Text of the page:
Clifford M. Will

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Clifford M. Will is Professor of Physics and chair of the Physics Department, and member of the McDonnell Center for the Space Sciences at Washington University in St. Louis. Born in Hamilton, Ontario, Canada in 1946, he received a Ph.D. in Physics from the California Institute of Technology in 1971. He was Enrico Fermi Fellow at the University of Chicago (1972-74), and an Assistant Professor of Physics at Stanford University (1974-81), before joining Washington University as Associate Professor. From 1975 to 1979, he was an Alfred P. Sloan Foundation Fellow.

In 1986 Will was selected by the American Association of Physics Teachers to be the 46th annual Richmyer Memorial Lecturer. He has published over 140 scientific articles or abstracts, including eight major review articles, 12 popular or semi-popular articles and two books, Theory and Experiment in Gravitational Physics (Cambridge University Press, 1981, 2nd edition,1983) and a popular book, Was Einstein Right? (Basic Books, 1986, 2nd edition, 1993) which won the 1987 American Institute of Physics Science-Writing Award in Physics and Astronomy. His research interests include tests of general relativity, gravitational radiation, black holes, cosmology, and the physics of curved space-time.


Introductory Comments: General Relativity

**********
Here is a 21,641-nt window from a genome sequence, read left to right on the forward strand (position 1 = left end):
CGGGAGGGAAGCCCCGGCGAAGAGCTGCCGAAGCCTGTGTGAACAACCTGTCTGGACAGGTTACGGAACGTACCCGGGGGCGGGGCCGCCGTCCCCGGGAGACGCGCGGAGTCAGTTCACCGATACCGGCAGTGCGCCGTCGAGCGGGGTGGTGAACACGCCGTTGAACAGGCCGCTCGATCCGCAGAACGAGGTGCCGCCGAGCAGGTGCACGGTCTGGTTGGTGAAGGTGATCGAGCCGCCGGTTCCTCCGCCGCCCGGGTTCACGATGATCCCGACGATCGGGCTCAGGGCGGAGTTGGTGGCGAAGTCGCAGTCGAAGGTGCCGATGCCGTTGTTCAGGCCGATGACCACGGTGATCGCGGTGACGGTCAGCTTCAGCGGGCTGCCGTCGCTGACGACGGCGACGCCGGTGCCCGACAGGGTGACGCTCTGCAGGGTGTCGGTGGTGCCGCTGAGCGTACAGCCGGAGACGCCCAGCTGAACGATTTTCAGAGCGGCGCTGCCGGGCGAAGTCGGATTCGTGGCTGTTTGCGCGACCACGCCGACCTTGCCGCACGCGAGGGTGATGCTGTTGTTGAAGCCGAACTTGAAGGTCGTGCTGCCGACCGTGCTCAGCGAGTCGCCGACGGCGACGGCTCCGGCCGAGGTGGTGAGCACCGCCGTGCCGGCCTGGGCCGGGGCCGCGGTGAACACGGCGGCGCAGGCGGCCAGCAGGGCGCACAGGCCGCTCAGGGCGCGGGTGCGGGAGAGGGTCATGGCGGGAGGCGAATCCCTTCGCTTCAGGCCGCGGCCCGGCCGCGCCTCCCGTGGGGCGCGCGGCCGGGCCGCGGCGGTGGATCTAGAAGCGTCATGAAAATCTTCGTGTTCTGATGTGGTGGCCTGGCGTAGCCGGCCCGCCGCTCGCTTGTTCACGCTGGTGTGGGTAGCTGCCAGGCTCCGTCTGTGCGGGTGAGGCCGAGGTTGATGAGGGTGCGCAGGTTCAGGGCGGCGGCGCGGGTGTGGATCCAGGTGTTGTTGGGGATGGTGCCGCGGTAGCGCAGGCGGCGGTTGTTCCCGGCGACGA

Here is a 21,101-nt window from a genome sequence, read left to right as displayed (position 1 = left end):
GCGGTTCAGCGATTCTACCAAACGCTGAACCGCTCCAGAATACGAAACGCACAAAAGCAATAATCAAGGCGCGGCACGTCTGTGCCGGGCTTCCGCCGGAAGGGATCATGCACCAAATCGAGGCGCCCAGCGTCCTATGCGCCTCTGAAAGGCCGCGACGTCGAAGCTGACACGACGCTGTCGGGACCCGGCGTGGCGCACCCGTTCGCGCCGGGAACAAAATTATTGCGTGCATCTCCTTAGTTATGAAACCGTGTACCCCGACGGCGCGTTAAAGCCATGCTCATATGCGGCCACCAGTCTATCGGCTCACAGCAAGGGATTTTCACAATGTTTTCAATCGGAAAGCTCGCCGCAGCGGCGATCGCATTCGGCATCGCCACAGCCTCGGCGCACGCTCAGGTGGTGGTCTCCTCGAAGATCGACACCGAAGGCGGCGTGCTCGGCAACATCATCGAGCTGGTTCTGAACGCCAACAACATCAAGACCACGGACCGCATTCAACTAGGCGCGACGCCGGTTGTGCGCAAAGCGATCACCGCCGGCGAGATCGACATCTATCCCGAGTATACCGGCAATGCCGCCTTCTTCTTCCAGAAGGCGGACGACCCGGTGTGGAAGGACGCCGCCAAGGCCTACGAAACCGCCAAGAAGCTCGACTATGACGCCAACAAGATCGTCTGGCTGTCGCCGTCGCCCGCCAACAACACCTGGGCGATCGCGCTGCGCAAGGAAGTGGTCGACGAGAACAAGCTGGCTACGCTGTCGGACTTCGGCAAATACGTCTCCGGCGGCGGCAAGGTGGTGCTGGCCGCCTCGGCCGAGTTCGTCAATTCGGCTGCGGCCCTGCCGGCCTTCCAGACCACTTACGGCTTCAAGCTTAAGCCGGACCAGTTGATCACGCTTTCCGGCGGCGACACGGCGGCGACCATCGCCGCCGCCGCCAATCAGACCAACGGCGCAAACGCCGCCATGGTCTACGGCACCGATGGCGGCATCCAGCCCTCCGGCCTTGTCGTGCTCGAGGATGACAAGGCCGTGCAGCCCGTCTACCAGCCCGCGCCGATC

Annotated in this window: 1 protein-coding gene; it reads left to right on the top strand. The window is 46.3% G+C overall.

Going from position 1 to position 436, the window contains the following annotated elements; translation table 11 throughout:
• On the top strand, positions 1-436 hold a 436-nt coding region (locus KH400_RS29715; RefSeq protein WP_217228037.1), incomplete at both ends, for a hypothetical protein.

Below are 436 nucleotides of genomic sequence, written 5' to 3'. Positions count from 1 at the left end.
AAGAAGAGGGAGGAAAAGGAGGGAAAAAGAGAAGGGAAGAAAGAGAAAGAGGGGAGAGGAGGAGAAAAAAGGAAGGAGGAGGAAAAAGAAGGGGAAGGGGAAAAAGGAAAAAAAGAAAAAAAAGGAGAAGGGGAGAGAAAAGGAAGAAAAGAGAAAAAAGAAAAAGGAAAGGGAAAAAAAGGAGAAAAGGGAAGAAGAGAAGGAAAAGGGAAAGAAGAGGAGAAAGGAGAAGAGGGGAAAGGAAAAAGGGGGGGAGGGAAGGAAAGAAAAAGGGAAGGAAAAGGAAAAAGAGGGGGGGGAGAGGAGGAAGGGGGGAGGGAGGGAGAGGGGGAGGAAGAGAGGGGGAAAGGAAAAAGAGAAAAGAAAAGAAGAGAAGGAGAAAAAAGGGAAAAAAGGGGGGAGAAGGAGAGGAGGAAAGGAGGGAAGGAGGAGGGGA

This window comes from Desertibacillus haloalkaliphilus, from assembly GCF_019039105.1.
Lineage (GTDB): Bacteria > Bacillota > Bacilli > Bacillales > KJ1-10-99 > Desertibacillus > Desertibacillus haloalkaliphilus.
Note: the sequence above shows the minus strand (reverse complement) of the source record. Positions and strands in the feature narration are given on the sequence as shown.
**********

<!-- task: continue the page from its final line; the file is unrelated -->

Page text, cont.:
When confronted with the subject of putting general relativity into the high school and introductory college physics curriculum, one immediately asks, Why? Why try to talk about general relativity in high school?

I would like to offer three reasons. First, even though general relativity is an old subject --Einstein invented the theory in the late fall of 1915 --it experienced a remarkable renaissance beginning around 1960 that has made it one of the most active branches of physics.

The second reason why one can talk about general relativity in elementary physics classes is, it's fun, it's neat, it's fascinating. One aspect of general relativity, the quest for experimental verification of the theory, is especially suitable because it covers a wide variety of issues that can be understood at the elementary level. There is a little bit of theory, a taste of geometry, a dash of relativity, a helping of gravity. Furthermore, one can do some simple laboratory experiments in this field. One can talk about other experiments that clearly can't be done in the laboratory but that involve spacecraft and the space program, a subject that always interests students. Finally, there is some astronomy in this topic, and astronomy is very interesting to young people.

Thirdly, and I think most importantly, the subject illustrates the scientific method. This is something that I think is lacking in high school physics and elementary college physics. The issue is, how do we determine whether or not a theory of nature is correct or viable? In high school, one is typically handed Newton's laws as if they were brought down by Moses along with the tablets. One never really discusses whether or not Newtonian theory is correct. In the case of testing general relativity, one can see how a theory is produced, how it is tested, how one judges whether or not it is viable. For these reasons, I think that this is an appropriate subject for this level of physics student.